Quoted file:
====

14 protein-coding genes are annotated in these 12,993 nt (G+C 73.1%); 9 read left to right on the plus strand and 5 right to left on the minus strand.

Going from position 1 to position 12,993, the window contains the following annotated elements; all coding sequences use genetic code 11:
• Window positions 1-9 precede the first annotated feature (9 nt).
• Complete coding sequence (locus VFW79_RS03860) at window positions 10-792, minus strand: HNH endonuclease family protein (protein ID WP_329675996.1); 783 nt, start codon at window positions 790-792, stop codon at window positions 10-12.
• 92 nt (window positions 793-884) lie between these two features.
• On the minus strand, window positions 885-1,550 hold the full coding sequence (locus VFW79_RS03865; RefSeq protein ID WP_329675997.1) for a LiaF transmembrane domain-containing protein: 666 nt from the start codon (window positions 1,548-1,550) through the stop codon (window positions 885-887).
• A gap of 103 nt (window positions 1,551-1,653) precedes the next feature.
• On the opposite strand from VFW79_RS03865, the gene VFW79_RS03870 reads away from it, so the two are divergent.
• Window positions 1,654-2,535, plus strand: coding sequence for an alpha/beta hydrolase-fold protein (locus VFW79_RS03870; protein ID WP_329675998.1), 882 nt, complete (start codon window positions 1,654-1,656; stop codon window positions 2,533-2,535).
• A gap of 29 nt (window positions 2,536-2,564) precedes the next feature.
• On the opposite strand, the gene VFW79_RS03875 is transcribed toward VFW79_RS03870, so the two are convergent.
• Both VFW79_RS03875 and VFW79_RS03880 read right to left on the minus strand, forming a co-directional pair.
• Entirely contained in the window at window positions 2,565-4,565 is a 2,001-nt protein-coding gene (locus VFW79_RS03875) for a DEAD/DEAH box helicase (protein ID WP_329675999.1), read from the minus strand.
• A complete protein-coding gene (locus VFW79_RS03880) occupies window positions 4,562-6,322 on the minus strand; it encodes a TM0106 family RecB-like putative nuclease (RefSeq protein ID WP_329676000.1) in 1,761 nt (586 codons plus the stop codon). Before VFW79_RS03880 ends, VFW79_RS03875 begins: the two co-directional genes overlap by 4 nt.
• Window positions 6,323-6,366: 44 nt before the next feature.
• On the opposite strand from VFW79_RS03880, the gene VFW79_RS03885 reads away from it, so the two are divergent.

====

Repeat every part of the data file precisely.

14 protein-coding genes are annotated in these 12,993 nt (G+C 73.1%); 9 read left to right on the plus strand and 5 right to left on the minus strand.

Going from position 1 to position 12,993, the window contains the following annotated elements; all coding sequences use genetic code 11:
• Window positions 1-9 precede the first annotated feature (9 nt).
• Complete coding sequence (locus VFW79_RS03860) at window positions 10-792, minus strand: HNH endonuclease family protein (protein ID WP_329675996.1); 783 nt, start codon at window positions 790-792, stop codon at window positions 10-12.
• 92 nt (window positions 793-884) lie between these two features.
• On the minus strand, window positions 885-1,550 hold the full coding sequence (locus VFW79_RS03865; RefSeq protein ID WP_329675997.1) for a LiaF transmembrane domain-containing protein: 666 nt from the start codon (window positions 1,548-1,550) through the stop codon (window positions 885-887).
• A gap of 103 nt (window positions 1,551-1,653) precedes the next feature.
• On the opposite strand from VFW79_RS03865, the gene VFW79_RS03870 reads away from it, so the two are divergent.
• Window positions 1,654-2,535, plus strand: coding sequence for an alpha/beta hydrolase-fold protein (locus VFW79_RS03870; protein ID WP_329675998.1), 882 nt, complete (start codon window positions 1,654-1,656; stop codon window positions 2,533-2,535).
• A gap of 29 nt (window positions 2,536-2,564) precedes the next feature.
• On the opposite strand, the gene VFW79_RS03875 is transcribed toward VFW79_RS03870, so the two are convergent.
• Both VFW79_RS03875 and VFW79_RS03880 read right to left on the minus strand, forming a co-directional pair.
• Entirely contained in the window at window positions 2,565-4,565 is a 2,001-nt protein-coding gene (locus VFW79_RS03875) for a DEAD/DEAH box helicase (protein ID WP_329675999.1), read from the minus strand.
• A complete protein-coding gene (locus VFW79_RS03880) occupies window positions 4,562-6,322 on the minus strand; it encodes a TM0106 family RecB-like putative nuclease (RefSeq protein ID WP_329676000.1) in 1,761 nt (586 codons plus the stop codon). Before VFW79_RS03880 ends, VFW79_RS03875 begins: the two co-directional genes overlap by 4 nt.
• Window positions 6,323-6,366: 44 nt before the next feature.
• On the opposite strand from VFW79_RS03880, the gene VFW79_RS03885 reads away from it, so the two are divergent.